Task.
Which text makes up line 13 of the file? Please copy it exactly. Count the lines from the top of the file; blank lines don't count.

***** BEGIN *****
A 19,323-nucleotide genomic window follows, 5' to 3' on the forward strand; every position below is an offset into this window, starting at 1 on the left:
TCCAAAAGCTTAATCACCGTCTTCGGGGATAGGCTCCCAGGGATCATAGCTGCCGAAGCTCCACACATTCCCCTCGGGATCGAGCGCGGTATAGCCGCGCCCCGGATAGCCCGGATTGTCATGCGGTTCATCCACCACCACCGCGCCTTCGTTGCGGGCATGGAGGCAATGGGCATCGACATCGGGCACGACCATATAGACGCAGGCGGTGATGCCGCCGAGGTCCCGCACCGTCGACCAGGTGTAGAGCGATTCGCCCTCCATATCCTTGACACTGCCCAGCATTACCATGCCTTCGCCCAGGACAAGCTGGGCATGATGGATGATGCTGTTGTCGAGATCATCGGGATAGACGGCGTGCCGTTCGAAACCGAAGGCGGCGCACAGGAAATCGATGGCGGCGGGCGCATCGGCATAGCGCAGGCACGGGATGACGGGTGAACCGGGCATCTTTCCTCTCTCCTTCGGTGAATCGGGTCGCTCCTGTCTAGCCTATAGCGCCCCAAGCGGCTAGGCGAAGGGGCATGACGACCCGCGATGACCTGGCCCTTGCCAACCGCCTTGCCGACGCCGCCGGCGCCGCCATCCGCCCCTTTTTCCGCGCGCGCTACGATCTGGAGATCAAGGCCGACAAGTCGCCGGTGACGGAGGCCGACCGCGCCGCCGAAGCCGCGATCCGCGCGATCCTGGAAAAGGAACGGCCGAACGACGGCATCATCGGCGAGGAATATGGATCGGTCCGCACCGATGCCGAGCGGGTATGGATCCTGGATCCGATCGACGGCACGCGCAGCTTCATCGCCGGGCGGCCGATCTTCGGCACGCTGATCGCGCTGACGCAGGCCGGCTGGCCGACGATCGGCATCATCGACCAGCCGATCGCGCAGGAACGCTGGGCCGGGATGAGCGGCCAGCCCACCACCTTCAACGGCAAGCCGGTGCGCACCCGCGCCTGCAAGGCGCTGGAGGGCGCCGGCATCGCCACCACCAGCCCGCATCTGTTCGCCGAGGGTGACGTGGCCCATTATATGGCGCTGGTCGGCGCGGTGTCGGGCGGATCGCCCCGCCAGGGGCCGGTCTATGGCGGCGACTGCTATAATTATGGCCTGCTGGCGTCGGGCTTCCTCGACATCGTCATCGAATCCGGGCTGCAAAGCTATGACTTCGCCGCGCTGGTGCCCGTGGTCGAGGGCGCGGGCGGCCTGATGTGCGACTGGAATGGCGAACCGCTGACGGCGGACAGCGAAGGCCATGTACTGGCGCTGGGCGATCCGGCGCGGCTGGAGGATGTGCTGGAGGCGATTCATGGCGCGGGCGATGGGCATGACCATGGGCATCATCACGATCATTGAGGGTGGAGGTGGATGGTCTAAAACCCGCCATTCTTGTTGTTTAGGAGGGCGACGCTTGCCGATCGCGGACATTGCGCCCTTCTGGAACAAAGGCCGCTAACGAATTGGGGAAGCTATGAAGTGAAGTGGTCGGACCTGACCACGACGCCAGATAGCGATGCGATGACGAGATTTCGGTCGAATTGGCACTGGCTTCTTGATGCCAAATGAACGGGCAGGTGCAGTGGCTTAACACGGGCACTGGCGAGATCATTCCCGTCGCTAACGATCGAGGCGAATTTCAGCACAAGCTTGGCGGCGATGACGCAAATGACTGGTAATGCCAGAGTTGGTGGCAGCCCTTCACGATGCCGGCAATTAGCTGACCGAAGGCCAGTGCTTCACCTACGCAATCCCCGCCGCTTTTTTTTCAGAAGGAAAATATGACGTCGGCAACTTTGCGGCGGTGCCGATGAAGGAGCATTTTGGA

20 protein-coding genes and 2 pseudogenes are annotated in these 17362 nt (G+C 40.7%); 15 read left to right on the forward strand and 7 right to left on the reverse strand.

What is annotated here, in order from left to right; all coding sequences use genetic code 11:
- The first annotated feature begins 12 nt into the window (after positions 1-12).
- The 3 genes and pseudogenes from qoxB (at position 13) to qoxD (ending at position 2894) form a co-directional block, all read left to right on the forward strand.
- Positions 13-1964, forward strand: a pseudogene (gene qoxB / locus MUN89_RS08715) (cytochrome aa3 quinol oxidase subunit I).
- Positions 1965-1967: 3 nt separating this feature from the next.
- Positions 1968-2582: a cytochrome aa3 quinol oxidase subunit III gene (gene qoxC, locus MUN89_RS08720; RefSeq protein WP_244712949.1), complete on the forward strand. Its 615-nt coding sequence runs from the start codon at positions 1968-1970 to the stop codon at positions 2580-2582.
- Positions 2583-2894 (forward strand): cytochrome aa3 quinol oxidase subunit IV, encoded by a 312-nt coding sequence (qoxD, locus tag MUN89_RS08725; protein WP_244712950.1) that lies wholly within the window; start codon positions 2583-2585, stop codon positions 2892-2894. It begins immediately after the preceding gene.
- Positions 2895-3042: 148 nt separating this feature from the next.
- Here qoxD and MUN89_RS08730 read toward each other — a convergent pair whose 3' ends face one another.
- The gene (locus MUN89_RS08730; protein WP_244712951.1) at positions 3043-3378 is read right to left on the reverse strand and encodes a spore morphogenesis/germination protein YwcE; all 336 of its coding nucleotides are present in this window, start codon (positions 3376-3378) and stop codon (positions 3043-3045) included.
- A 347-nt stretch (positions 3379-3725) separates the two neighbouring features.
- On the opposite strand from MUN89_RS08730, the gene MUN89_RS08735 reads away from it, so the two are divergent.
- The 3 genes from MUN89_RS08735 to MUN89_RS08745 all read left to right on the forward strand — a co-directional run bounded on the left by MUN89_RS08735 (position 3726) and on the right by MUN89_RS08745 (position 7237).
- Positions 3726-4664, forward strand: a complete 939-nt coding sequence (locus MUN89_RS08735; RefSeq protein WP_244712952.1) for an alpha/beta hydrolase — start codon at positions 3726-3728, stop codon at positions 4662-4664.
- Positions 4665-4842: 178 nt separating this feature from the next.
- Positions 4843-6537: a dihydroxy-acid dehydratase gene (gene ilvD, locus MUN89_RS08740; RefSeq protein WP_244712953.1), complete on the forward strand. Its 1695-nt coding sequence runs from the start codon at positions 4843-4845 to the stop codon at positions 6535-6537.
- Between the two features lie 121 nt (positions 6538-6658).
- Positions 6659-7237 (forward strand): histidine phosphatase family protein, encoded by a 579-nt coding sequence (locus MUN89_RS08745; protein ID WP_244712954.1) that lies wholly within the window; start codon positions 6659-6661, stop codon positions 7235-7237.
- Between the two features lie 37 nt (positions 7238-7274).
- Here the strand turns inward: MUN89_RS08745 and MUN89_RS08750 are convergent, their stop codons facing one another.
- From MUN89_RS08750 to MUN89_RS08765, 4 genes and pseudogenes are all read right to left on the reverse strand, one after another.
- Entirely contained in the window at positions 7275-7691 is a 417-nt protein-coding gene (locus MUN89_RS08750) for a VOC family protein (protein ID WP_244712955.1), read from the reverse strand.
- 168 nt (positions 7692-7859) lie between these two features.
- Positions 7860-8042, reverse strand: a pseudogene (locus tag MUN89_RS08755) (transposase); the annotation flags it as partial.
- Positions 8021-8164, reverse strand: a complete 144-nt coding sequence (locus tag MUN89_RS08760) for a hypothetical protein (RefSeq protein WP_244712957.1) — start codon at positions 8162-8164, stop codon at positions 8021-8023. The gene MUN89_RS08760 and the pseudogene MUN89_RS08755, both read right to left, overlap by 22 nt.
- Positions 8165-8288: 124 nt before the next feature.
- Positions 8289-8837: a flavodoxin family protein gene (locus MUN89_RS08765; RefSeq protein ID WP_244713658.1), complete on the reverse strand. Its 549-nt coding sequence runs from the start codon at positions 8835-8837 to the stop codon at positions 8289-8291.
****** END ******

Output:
- The gene (locus MUN89_RS08730; protein WP_244712951.1) at positions 3043-3378 is read right to left on the reverse strand and encodes a spore morphogenesis/germination protein YwcE; all 336 of its coding nucleotides are present in this window, start codon (positions 3376-3378) and stop codon (positions 3043-3045) included.